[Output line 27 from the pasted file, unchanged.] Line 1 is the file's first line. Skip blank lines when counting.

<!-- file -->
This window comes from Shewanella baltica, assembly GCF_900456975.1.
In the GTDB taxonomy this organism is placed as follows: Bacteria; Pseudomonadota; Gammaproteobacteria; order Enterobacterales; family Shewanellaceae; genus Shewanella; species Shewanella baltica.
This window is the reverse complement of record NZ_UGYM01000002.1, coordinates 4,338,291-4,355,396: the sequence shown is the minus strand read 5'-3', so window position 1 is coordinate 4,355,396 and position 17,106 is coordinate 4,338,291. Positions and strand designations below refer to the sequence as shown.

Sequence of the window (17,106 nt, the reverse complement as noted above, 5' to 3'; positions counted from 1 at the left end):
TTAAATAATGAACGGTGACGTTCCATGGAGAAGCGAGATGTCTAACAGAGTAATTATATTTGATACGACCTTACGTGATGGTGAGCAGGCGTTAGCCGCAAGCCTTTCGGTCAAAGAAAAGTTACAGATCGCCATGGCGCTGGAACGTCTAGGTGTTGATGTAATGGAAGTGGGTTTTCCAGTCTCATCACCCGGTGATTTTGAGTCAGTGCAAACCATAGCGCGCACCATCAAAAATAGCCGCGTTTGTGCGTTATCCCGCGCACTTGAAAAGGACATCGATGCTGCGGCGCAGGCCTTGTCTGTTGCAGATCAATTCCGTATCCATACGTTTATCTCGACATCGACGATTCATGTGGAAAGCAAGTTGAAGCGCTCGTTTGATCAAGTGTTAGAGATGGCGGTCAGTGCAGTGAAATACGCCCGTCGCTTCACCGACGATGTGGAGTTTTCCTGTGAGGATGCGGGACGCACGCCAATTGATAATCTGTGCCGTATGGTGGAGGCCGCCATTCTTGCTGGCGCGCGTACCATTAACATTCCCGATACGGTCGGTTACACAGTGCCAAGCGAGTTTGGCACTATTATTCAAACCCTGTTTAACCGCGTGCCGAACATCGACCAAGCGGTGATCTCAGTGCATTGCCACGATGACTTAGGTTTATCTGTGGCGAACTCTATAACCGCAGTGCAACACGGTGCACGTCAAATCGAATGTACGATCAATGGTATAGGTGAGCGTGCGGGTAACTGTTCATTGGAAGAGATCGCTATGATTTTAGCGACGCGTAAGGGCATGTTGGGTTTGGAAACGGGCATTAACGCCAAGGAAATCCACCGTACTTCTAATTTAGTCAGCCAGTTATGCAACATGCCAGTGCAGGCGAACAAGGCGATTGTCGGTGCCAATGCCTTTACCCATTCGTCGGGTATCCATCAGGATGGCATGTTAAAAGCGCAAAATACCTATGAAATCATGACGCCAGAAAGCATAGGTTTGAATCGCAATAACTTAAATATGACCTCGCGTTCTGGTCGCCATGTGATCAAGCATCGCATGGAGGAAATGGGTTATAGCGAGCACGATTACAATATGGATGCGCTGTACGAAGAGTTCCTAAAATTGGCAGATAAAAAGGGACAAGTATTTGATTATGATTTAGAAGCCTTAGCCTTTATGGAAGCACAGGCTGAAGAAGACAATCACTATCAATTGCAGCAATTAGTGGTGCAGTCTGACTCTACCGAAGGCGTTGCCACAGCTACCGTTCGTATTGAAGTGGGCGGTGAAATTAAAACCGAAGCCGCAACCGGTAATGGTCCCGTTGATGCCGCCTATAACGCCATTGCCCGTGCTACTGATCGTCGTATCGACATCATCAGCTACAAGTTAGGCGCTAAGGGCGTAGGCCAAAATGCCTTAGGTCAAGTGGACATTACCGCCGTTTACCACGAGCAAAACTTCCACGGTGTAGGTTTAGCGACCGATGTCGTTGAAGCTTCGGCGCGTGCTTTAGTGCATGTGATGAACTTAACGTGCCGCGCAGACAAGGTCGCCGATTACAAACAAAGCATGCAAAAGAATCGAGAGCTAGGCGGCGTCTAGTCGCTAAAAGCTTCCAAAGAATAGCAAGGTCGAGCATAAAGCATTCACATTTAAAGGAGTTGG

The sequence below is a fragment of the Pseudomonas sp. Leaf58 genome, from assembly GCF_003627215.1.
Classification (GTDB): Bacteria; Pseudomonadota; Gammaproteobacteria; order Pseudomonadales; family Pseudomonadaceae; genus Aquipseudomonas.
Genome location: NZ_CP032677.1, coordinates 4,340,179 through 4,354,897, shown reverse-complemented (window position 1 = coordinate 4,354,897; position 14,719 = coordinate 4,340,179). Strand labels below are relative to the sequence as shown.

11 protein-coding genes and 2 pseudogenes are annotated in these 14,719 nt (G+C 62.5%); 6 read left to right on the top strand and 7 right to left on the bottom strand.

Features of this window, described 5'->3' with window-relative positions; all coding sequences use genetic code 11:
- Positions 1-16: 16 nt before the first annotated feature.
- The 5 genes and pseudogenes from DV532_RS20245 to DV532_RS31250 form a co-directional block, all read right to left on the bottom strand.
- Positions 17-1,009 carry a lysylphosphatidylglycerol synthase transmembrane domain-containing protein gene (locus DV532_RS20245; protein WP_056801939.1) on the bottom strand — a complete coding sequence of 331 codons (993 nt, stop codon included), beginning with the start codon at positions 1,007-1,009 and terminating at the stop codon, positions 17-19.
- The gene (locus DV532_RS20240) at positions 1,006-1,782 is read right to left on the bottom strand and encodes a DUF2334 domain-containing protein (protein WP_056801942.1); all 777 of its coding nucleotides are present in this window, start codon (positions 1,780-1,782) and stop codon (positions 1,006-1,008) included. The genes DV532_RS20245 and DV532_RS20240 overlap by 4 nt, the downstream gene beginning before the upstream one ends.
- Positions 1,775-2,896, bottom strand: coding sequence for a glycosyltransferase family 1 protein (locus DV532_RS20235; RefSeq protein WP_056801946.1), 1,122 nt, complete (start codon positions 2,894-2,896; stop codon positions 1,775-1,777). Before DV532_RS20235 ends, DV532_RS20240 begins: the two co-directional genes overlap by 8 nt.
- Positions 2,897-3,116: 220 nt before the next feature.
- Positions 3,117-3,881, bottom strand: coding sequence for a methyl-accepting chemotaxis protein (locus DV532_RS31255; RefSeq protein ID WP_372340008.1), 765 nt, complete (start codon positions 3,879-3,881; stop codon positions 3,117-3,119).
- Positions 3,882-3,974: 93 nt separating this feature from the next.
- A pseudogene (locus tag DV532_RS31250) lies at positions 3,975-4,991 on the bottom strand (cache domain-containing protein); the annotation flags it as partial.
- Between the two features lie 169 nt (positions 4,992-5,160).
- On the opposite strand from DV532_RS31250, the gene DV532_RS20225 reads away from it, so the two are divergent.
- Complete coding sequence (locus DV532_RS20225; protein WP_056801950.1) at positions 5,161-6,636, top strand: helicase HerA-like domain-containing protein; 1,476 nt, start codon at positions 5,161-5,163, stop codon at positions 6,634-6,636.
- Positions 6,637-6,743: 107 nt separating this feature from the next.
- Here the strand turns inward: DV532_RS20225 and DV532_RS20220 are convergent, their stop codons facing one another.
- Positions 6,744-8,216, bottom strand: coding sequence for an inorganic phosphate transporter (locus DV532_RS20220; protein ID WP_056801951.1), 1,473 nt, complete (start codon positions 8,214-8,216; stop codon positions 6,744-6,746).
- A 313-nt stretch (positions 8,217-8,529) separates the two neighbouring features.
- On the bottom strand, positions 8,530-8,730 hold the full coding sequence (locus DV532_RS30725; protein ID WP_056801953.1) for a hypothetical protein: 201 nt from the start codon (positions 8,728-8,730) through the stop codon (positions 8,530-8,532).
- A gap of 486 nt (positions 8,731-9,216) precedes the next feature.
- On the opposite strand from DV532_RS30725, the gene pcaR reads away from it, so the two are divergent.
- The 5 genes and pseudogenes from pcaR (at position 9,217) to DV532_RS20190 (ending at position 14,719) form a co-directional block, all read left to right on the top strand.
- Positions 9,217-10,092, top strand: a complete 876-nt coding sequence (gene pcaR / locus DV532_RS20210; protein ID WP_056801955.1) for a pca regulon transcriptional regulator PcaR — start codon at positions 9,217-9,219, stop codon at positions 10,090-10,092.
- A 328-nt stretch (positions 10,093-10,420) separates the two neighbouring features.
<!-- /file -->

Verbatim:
- On the bottom strand, positions 8,530-8,730 hold the full coding sequence (locus DV532_RS30725; protein ID WP_056801953.1) for a hypothetical protein: 201 nt from the start codon (positions 8,728-8,730) through the stop codon (positions 8,530-8,532).